Is there a modern equivalent with rigid poles?
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By: Kwacker  Reason: I've used one  Made in: 2001   Rating: 

I slept in one at Easter in 1963. It was a comfortable tent but it had a metal toothed zip which allowed a cold draight through. I think towards the end of the 70s they started fitting plastic zips which were a lot more draught proof. There were rumours that condensation formed on the metal teeth and froze n sub zero temperatures although I have never met anyone who experienced this

I have a collection of Good Companions tents and fly sheets

There is an oddity in the name. It sometimes appears as Good Companion and sometimes as Good Companions on the tents. I am not certain which is correct. Blacks catalogues were known as the Good Companions catalogue which suggests Good Companion is correct as there is only one tent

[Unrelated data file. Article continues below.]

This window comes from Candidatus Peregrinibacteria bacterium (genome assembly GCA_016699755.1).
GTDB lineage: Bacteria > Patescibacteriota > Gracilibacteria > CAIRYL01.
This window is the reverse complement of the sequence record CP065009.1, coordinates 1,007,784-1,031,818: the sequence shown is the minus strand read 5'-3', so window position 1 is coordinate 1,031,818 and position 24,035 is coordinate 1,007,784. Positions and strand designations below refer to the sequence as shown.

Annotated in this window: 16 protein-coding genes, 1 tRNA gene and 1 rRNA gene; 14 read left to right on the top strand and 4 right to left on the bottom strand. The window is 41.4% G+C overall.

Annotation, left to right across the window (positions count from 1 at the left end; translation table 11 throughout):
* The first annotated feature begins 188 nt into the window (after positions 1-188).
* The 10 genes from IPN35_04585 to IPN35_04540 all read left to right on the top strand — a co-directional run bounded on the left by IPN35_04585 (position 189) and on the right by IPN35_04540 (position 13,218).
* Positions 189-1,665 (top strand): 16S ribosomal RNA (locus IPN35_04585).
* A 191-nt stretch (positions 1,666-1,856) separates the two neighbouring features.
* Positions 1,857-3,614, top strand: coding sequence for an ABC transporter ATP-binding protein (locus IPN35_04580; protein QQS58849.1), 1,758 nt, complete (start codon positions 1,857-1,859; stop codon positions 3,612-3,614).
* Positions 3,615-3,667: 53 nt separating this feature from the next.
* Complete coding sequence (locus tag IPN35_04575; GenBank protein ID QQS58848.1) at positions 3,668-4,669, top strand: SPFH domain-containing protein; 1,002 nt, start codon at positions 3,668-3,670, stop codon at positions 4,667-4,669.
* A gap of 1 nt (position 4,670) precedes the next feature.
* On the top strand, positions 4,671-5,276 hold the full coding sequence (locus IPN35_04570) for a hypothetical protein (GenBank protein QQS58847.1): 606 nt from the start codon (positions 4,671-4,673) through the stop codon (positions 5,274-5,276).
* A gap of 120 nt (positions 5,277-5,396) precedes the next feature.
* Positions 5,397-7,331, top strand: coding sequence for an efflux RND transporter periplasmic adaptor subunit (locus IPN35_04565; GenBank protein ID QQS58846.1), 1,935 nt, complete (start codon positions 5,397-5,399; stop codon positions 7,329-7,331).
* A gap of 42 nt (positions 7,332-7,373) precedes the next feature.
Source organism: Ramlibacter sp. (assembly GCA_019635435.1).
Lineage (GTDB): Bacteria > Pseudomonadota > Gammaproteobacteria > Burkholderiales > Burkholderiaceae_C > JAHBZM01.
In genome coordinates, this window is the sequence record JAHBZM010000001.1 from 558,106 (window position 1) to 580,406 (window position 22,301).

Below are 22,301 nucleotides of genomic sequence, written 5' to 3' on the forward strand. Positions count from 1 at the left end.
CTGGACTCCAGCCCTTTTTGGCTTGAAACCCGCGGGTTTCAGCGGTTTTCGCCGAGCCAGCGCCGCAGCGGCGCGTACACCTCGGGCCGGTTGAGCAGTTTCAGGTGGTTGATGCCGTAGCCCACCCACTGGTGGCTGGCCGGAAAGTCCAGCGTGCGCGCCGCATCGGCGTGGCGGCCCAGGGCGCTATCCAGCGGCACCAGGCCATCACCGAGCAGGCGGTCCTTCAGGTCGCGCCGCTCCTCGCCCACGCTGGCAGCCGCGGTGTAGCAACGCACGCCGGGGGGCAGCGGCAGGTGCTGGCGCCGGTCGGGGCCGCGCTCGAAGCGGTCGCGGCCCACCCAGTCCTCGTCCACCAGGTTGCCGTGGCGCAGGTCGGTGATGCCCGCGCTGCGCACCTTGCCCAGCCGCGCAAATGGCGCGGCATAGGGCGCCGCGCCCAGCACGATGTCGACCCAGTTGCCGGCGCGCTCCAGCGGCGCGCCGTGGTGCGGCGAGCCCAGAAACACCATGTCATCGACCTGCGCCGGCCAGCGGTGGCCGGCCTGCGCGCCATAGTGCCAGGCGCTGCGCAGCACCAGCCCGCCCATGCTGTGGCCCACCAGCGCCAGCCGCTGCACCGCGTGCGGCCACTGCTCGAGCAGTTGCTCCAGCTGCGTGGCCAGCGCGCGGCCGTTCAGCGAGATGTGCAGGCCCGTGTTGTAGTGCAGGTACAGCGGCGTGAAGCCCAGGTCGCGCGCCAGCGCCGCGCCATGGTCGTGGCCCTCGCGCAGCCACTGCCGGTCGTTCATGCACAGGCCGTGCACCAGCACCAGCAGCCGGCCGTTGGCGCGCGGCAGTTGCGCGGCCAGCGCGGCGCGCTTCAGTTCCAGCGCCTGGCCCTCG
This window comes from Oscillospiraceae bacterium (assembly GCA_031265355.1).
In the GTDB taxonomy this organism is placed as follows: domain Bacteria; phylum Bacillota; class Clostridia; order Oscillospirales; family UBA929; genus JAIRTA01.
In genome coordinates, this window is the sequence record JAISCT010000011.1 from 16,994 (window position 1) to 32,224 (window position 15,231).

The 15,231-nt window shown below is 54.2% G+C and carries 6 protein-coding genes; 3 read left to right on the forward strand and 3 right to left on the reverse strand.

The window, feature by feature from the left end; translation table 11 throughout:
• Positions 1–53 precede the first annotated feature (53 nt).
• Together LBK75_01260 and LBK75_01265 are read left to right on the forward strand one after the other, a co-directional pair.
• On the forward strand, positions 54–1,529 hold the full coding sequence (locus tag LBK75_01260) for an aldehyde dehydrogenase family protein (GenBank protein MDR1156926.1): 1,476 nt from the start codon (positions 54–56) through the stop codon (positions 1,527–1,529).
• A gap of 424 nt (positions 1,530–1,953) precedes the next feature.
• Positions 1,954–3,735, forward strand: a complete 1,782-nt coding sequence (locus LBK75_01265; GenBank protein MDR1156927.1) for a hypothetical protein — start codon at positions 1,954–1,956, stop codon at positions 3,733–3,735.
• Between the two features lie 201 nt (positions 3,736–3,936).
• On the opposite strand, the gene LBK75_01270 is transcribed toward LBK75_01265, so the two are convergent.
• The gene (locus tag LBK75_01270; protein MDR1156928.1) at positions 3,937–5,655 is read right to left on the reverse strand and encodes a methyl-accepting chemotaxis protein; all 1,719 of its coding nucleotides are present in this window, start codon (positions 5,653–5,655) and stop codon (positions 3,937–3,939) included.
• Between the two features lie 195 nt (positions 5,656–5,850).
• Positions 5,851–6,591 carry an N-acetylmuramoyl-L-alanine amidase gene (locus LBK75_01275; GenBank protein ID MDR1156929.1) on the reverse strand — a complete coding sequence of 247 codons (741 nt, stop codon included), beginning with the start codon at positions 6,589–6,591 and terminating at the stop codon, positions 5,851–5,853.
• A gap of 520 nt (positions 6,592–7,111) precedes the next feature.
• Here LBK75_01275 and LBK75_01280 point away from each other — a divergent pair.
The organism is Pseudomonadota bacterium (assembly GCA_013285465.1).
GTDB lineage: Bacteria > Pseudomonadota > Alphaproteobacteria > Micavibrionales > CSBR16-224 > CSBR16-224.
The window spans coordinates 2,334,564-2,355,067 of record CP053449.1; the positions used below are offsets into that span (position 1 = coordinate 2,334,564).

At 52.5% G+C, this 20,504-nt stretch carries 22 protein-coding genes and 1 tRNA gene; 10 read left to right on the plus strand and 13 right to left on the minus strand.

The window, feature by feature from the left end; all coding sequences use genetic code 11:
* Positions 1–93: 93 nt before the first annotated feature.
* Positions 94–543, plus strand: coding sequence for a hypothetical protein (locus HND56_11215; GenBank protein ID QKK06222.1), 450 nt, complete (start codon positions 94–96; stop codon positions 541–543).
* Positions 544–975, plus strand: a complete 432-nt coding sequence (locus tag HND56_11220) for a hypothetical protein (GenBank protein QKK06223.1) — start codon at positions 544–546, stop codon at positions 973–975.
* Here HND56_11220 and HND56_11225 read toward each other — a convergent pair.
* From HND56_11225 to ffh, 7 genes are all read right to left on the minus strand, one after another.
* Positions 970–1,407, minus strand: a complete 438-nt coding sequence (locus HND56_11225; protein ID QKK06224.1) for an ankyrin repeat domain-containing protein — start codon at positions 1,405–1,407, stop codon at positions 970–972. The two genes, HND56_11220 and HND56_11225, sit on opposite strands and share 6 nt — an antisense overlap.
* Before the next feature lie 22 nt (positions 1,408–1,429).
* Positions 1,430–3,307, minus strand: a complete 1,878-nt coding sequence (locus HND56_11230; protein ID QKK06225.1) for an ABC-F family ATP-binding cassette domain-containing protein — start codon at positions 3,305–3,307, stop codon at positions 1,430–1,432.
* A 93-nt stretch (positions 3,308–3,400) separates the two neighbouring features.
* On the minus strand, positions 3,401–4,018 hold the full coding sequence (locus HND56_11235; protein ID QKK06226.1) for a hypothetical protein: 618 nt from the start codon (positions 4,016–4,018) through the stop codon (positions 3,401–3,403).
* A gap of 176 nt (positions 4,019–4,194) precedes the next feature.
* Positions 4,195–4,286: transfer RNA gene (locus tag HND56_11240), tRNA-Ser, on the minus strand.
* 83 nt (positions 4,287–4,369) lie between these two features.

The design shown was introduced at some time in the 1950s. Prior to that there were 4 preceding designs. There were a choice of three prior to the Second World War. The GC Solo, the GC Duo and the GC Trio. I think in the very early 50s they produced a GC with a roof a bit like the Itisa. After that they settled on the design that carried on until about 1980. All of the designs used a single pole

In the 50s and at least some of the 60s tents were available with loose or fitted groundsheet and upright or angle poles. The angle poles greatly improved room in the tent and the tent stability.